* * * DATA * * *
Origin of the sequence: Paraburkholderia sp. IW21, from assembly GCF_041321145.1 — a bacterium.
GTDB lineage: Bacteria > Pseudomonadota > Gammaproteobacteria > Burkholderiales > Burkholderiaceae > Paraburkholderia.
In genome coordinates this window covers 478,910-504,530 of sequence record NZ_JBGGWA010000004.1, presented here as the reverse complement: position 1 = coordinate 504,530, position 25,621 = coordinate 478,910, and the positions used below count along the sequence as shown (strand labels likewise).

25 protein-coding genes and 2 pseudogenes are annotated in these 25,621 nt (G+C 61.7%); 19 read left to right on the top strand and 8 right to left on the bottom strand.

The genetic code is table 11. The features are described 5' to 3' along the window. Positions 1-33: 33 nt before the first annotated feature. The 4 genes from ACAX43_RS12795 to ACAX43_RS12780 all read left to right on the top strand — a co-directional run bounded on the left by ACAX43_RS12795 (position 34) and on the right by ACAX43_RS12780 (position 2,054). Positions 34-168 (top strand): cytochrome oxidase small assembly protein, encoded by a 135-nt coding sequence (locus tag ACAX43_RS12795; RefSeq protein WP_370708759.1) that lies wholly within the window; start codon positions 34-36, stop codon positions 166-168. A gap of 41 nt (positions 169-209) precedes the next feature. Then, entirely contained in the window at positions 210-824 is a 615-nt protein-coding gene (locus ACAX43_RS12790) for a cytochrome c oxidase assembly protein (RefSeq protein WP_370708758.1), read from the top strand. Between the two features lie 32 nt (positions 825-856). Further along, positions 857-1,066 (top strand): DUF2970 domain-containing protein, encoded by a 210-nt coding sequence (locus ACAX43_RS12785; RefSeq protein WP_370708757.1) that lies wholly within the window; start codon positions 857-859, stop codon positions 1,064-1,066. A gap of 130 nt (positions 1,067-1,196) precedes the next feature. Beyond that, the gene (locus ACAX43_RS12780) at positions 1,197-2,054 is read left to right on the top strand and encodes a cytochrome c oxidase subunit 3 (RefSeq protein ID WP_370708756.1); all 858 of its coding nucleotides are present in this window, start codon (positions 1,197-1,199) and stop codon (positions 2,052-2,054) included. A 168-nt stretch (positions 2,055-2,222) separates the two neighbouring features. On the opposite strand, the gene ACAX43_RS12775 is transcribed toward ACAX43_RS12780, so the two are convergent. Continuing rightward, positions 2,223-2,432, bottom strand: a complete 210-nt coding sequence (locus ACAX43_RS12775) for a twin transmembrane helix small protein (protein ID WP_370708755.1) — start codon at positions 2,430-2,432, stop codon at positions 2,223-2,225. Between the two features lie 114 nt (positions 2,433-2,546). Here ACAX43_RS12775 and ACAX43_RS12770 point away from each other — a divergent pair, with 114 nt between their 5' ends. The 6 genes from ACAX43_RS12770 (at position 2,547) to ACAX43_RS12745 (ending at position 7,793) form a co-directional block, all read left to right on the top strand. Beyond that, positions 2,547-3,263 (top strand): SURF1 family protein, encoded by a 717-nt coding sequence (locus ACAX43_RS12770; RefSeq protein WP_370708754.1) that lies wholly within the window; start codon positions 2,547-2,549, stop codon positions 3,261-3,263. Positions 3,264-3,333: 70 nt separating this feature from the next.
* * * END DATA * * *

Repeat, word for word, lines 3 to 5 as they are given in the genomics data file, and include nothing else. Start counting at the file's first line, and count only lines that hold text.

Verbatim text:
In genome coordinates this window covers 478,910-504,530 of sequence record NZ_JBGGWA010000004.1, presented here as the reverse complement: position 1 = coordinate 504,530, position 25,621 = coordinate 478,910, and the positions used below count along the sequence as shown (strand labels likewise).

25 protein-coding genes and 2 pseudogenes are annotated in these 25,621 nt (G+C 61.7%); 19 read left to right on the top strand and 8 right to left on the bottom strand.

The genetic code is table 11. The features are described 5' to 3' along the window. Positions 1-33: 33 nt before the first annotated feature. The 4 genes from ACAX43_RS12795 to ACAX43_RS12780 all read left to right on the top strand — a co-directional run bounded on the left by ACAX43_RS12795 (position 34) and on the right by ACAX43_RS12780 (position 2,054). Positions 34-168 (top strand): cytochrome oxidase small assembly protein, encoded by a 135-nt coding sequence (locus tag ACAX43_RS12795; RefSeq protein WP_370708759.1) that lies wholly within the window; start codon positions 34-36, stop codon positions 166-168. A gap of 41 nt (positions 169-209) precedes the next feature. Then, entirely contained in the window at positions 210-824 is a 615-nt protein-coding gene (locus ACAX43_RS12790) for a cytochrome c oxidase assembly protein (RefSeq protein WP_370708758.1), read from the top strand. Between the two features lie 32 nt (positions 825-856). Further along, positions 857-1,066 (top strand): DUF2970 domain-containing protein, encoded by a 210-nt coding sequence (locus ACAX43_RS12785; RefSeq protein WP_370708757.1) that lies wholly within the window; start codon positions 857-859, stop codon positions 1,064-1,066. A gap of 130 nt (positions 1,067-1,196) precedes the next feature. Beyond that, the gene (locus ACAX43_RS12780) at positions 1,197-2,054 is read left to right on the top strand and encodes a cytochrome c oxidase subunit 3 (RefSeq protein ID WP_370708756.1); all 858 of its coding nucleotides are present in this window, start codon (positions 1,197-1,199) and stop codon (positions 2,052-2,054) included. A 168-nt stretch (positions 2,055-2,222) separates the two neighbouring features. On the opposite strand, the gene ACAX43_RS12775 is transcribed toward ACAX43_RS12780, so the two are convergent. Continuing rightward, positions 2,223-2,432, bottom strand: a complete 210-nt coding sequence (locus ACAX43_RS12775) for a twin transmembrane helix small protein (protein ID WP_370708755.1) — start codon at positions 2,430-2,432, stop codon at positions 2,223-2,225. Between the two features lie 114 nt (positions 2,433-2,546). Here ACAX43_RS12775 and ACAX43_RS12770 point away from each other — a divergent pair, with 114 nt between their 5' ends. The 6 genes from ACAX43_RS12770 (at position 2,547) to ACAX43_RS12745 (ending at position 7,793) form a co-directional block, all read left to right on the top strand. Beyond that, positions 2,547-3,263 (top strand): SURF1 family protein, encoded by a 717-nt coding sequence (locus ACAX43_RS12770; RefSeq protein WP_370708754.1) that lies wholly within the window; start codon positions 2,547-2,549, stop codon positions 3,261-3,263. Positions 3,264-3,333: 70 nt separating this feature from the next.